Aotearoa New Zealand’s future energy centre, Ara Ake, is working with major road freight and transport companies to help them better assess the options and costs for decarbonising their road fleet.
Ara Ake is partnering with H.W. Richardson Group (HWR) and Freightways to assess the total cost of ownership of different low emissions fleet options. This will be carried out by Auckland University of Technology (AUT) using the publicly available Total Cost of Ownership (TCO) tool developed by Ara Ake.
Ara Ake Chief Executive Dr Cristiano Marantes says the tool enables the comparison between vehicles powered by fuel cells (green hydrogen), battery, drop-in and conventional biodiesels, standard diesel internal combustion engine vehicles, and the most recently added diesel/hydrogen blended fuel.
The tool incorporates a set of inbuilt assumptions – based on publicly available information – such as vehicle capital costs, the cost of various fuels including electricity, the loads the vehicles carry, driver wages, maintenance, and road user charges.
The AUT team will support HWR and Freightways to gather and input their own data into the TCO tool to reflect their individual operations.
“This tool will enable transport companies to make more informed decisions when purchasing or leasing their vehicles, and we see it supporting a hard-to-abate sector in making long-term progress in their decarbonisation goals,” says Dr Marantes.
“The New Zealand government set up Ara Ake to power the decarbonisation of our economy, by developing new clean energy innovations and working with businesses to see them through to commercialisation. The TCO tool and the HWR, Freightways partnership is a great example of this in action. It is only by using an evidence based approach that we will prepare New Zealand for the future and best position New Zealand globally,” says Dr Megan Woods The Minister of Energy and Resources.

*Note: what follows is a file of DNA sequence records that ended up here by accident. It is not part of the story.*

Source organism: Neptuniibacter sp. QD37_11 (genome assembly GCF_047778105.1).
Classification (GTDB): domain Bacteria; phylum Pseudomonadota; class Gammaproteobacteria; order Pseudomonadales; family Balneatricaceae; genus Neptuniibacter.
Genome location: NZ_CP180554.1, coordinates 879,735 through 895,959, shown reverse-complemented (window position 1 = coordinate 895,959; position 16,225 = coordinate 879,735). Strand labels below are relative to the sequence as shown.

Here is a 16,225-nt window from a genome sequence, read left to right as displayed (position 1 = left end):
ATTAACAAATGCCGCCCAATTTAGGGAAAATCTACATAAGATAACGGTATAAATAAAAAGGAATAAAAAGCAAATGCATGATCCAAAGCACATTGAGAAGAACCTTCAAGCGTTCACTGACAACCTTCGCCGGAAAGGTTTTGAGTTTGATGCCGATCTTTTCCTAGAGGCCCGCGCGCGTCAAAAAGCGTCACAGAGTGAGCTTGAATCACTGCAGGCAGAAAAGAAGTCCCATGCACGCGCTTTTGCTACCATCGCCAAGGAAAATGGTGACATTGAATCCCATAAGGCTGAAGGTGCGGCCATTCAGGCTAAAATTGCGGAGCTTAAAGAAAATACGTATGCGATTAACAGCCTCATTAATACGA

“The TCO tool is the only publicly available tool which considers the key low emissions options that could be used to decarbonise New Zealand’s road freight,” says Associate Professor Ali Ghaffarian, from the School of Future Environments, Auckland University of Technology.
“After this work with HWR and Freightways, these companies will be able to undertake accurate comparative analysis using their own data,” says Assoc. Professor Ghaffarian.
Freightways’ fleet is predominantly powered by diesel, and AUT will be using their data to ensure the tool is kept relevant to the New Zealand market.
“We are looking forward to using this tool, as it is very useful to determine our best emissions reduction pathways for our heavy vehicle fleets and enhance strategic business decisions,” says Michael Claydon, Freightways’ General Manager of Safety.
Invercargill-based H.W. Richardson Group is New Zealand’s largest transport company. They have been leading a project to introduce a blended diesel/hydrogen fuel option to their fleet.
A normal internal combustion engine diesel truck can be retrofitted to enable hydrogen to be blended in the combustion chamber. HWR plans to have ten dual-fuel trucks on New Zealand roads by the second quarter of 2023.
“The TCO tool will prove very valuable when making decisions on future transport assets,” says Anthony Jones, HWR’s Group Chief Executive.
“It is great to see a dual-fuel such as the blended diesel/hydrogen option that we’re going to be using, included in the tool, and to have the ability to compare it to other fuels,” says Mr Jones.